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WARNING: dangerous topic (politics!)

We’ve got a bad habit towards the Internet.

We thought it was a value the freedom of doing everything. Pretty much like in the Far West of the nineteenth century.

That’s why it looks strange that a government does what it is called for: to govern.

Many artists and journalists I know personally are against it, mostly because it benefits big companies more than them.

It also opens the gates for a world where the “rights with Lucasfilm/Disney but not with Ron Gilbert” situation is pretty much the standard.

And the upload filters are a stupid idea, but something companies like youtube will be forced to.
So good luck with uploading your preview clips of the italian dub to youtube in the future!

And btw spotify doesn´t pay artists enough.

No one is against copyright reform in any way. The way the current law is forumlated is incredibly shitty though.


Things can surely be done better. That happens in every big field that escaped the interest of the society, through the legiferation. The important thing is that this big step is done.
There will be time and opportunities to improve it, according also to its implementation in all the countries.

The worrying thing is that they voted in favour without even looking at the suggestions for improvement.

Also that they rescheduled the vote to be before most of the information events as if to forcefully punch it through in it´s current form.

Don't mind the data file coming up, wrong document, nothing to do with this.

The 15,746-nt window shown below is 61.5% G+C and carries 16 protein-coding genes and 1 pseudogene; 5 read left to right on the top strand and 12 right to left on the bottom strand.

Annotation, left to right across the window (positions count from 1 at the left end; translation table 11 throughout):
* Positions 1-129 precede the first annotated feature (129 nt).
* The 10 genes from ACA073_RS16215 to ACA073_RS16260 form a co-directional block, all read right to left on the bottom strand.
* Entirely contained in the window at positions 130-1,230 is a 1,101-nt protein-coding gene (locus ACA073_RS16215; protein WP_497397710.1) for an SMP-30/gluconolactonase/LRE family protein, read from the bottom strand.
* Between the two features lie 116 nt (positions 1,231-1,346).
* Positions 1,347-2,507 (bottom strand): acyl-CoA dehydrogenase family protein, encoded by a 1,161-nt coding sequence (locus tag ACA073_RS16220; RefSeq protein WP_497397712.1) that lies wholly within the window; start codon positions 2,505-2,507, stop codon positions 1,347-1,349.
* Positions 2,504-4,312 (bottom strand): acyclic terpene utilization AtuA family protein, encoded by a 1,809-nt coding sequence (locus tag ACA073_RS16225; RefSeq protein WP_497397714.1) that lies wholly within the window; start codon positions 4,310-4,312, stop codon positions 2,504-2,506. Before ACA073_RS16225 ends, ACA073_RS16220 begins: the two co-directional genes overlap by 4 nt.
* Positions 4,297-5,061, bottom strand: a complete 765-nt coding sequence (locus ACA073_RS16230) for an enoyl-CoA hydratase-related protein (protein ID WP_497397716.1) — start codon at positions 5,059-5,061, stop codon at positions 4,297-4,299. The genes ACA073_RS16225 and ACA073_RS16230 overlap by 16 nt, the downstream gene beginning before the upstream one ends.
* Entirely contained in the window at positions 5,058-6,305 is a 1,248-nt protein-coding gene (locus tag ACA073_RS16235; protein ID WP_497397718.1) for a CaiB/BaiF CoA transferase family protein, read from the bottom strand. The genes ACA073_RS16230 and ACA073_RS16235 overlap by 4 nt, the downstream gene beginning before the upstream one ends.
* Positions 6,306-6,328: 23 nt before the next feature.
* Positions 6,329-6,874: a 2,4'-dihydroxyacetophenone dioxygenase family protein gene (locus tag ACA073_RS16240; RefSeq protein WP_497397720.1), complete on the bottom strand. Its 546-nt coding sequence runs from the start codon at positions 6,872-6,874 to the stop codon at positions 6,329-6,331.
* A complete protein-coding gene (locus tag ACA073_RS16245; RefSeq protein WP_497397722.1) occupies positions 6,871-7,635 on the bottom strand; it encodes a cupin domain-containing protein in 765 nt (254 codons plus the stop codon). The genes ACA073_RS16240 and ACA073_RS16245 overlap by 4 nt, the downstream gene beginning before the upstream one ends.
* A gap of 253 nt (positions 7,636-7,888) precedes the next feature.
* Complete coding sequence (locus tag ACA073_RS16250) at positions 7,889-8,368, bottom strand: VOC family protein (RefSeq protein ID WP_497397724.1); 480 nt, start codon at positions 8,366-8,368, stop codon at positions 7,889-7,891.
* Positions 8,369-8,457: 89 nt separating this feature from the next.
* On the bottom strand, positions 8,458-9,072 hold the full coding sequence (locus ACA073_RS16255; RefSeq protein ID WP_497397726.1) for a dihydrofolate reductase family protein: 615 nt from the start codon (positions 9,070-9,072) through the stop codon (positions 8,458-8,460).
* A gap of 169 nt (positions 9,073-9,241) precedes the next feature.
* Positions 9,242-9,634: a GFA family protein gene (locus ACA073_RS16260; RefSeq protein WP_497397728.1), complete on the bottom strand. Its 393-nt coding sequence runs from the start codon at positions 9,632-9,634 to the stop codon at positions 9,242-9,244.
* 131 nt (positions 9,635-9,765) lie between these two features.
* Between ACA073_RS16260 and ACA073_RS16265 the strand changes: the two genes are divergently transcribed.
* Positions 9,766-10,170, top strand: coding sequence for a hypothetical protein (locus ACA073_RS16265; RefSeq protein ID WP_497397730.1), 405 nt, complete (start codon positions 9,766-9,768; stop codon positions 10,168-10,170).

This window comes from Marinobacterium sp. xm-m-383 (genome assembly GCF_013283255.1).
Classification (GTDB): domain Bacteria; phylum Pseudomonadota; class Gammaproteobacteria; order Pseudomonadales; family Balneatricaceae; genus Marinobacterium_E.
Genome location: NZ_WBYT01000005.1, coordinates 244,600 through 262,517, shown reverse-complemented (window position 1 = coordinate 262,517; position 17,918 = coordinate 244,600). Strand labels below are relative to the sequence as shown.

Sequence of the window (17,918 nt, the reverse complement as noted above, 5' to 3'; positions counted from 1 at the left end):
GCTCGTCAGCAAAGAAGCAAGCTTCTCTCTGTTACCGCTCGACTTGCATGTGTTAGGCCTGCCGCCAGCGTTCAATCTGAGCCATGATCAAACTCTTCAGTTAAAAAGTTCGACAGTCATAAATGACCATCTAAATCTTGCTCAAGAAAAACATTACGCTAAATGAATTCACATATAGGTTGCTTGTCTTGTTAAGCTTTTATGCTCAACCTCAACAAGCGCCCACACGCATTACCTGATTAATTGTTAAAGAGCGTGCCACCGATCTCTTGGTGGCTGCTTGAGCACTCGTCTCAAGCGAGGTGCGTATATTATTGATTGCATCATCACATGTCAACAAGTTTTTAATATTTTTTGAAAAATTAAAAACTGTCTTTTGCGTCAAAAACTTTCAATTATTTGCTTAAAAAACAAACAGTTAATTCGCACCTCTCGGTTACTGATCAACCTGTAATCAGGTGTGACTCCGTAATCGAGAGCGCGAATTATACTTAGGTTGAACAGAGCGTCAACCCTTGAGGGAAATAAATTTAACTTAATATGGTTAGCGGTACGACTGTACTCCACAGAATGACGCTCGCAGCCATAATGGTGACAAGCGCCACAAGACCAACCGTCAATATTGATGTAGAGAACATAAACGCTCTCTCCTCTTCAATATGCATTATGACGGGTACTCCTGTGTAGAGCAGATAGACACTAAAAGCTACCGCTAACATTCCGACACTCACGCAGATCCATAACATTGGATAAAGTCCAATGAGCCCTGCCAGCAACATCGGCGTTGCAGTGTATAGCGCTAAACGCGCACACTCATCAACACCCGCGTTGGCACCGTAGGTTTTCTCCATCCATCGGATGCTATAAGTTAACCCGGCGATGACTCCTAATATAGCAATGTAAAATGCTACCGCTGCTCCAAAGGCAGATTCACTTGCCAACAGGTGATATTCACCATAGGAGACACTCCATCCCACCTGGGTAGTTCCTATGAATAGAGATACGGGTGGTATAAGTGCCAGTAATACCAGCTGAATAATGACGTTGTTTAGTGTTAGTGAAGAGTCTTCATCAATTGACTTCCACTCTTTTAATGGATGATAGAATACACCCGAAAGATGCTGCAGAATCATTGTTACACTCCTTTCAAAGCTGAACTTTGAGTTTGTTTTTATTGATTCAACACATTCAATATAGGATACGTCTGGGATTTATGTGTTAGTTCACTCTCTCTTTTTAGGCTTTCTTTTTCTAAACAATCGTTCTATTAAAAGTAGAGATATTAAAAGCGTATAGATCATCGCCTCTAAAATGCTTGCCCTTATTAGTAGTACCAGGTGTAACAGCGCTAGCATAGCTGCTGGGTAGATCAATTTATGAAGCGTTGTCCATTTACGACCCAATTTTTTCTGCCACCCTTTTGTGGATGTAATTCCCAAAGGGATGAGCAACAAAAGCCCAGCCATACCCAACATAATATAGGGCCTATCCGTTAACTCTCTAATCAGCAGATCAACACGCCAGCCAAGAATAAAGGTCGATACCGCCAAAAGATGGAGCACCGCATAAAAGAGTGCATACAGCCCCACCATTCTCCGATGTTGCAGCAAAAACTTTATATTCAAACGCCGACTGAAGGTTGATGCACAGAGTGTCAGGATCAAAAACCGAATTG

This was not the best way to do this in any way shape or form.

Milan, this is probably one of the last things this parliament, so composed, will vote. The opportunity to finally legiferate should not have been missed.

With the next european parliament, the so called populists will be stronger (I hope not! :slight_smile: ), thus dividing Europe and making it way weaker towards the high economical power of the internet giants.

Interesting way of seeing that.

Fair enough. But it’s been one of the main arguments by the proponents of the new regulation (i.e. protect the small guy from the big corporations).

I have not seen anybody disagreeing with the goal of sharing the loot. It’s the how that the disagreement is over.

‘Article 13’ (17, I know, hence the scare quotes) will force the large content platforms into using upload filters and/or making license agreements with the copyright holders (which in parts they already have with e.g. the GEMA in Germany).

But that will not work for all content creators who may themselves be forced to sign up with the large license holders (like GEMA) to be able to get their share and can no longer operate independently.

But I’ll guess we’ll see how this plays out. I just hope that the powers that be will correct any collateral damage that comes out of this. Well, first off I hope that no such damage occurs and it’s just the big platforms that will have to share some of their profits.